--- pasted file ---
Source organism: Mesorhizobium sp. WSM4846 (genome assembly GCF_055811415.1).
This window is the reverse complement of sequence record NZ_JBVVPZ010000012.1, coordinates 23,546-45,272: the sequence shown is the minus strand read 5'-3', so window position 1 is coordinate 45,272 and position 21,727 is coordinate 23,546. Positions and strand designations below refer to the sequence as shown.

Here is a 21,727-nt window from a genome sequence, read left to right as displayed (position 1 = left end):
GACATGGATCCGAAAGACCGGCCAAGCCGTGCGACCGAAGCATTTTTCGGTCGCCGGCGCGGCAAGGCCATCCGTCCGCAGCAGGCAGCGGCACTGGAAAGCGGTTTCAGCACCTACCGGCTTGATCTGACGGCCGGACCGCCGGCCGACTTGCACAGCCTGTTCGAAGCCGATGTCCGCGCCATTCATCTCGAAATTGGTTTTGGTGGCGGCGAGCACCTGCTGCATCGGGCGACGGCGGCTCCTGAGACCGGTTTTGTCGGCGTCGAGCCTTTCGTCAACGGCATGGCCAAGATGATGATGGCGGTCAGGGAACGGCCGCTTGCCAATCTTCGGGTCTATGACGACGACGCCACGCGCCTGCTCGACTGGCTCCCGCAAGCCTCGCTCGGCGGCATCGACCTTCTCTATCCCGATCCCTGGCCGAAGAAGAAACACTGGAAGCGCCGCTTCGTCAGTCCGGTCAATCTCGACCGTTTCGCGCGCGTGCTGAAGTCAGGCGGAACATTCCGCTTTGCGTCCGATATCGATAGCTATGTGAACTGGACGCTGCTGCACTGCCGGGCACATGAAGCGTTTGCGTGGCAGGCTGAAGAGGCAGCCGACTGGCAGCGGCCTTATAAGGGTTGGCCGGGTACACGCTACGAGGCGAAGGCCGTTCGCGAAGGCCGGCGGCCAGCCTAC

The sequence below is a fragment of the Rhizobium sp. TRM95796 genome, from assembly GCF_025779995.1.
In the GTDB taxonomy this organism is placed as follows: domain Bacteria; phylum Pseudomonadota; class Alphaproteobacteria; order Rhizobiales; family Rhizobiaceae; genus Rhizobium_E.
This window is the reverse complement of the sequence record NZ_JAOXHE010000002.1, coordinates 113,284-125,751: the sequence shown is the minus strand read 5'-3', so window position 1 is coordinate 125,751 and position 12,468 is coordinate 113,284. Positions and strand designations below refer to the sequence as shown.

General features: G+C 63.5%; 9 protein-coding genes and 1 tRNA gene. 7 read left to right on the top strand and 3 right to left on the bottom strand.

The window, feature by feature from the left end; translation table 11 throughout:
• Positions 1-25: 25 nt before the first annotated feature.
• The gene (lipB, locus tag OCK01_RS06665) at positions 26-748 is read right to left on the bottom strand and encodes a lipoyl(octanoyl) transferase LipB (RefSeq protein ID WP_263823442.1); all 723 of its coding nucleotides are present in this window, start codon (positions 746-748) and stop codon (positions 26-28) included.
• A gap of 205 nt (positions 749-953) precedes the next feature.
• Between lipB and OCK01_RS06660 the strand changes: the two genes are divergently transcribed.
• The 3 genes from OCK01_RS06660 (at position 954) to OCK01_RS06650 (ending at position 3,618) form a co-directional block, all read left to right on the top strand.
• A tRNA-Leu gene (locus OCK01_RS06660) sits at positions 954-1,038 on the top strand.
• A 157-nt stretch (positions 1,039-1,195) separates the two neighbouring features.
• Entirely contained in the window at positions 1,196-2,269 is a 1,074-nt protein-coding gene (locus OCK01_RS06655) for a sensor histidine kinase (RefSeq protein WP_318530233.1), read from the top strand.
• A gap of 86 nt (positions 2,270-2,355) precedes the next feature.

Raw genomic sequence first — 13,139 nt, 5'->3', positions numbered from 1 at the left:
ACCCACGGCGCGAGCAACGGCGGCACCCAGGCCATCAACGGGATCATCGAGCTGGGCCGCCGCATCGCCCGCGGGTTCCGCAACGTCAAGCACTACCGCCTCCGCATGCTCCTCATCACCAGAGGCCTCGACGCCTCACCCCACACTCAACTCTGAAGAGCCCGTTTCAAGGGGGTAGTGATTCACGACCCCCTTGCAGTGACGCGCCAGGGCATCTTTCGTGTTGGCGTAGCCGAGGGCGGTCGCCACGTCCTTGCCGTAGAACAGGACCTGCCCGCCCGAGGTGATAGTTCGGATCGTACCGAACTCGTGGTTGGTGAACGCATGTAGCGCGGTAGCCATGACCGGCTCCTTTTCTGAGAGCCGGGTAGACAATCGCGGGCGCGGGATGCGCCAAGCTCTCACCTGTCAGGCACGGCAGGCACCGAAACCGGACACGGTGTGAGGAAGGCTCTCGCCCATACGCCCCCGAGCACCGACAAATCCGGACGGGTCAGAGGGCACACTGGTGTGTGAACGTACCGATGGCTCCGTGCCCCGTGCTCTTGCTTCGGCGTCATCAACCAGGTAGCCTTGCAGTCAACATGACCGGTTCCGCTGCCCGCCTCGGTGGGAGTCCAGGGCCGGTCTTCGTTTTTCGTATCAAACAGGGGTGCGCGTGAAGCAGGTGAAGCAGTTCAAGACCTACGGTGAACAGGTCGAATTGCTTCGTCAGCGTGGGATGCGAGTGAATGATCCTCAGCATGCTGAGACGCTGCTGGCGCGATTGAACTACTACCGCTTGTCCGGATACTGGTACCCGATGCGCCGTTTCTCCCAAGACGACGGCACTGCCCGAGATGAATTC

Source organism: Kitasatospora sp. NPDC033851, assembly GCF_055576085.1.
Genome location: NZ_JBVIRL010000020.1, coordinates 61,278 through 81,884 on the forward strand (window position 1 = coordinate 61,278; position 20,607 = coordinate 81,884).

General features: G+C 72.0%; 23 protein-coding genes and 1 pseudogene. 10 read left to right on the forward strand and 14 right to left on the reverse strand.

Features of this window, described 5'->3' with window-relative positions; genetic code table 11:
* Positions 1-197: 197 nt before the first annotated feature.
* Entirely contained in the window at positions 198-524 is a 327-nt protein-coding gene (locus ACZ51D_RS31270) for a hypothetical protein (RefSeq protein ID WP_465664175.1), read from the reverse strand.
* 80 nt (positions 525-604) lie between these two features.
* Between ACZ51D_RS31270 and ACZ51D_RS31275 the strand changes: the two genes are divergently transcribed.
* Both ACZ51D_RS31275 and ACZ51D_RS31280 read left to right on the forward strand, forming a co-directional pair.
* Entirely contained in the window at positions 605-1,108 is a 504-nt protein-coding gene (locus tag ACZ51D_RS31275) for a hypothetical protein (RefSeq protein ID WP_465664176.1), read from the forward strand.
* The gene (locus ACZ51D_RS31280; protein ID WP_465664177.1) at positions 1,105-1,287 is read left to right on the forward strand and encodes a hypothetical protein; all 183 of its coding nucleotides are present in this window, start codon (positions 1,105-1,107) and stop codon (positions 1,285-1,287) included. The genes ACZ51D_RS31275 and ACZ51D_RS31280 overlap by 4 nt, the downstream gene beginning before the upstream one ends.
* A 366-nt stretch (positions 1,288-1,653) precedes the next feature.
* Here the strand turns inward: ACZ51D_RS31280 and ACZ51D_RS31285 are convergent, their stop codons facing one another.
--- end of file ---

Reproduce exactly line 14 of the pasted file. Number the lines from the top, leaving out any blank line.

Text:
• The 3 genes from OCK01_RS06660 (at position 954) to OCK01_RS06650 (ending at position 3,618) form a co-directional block, all read left to right on the top strand.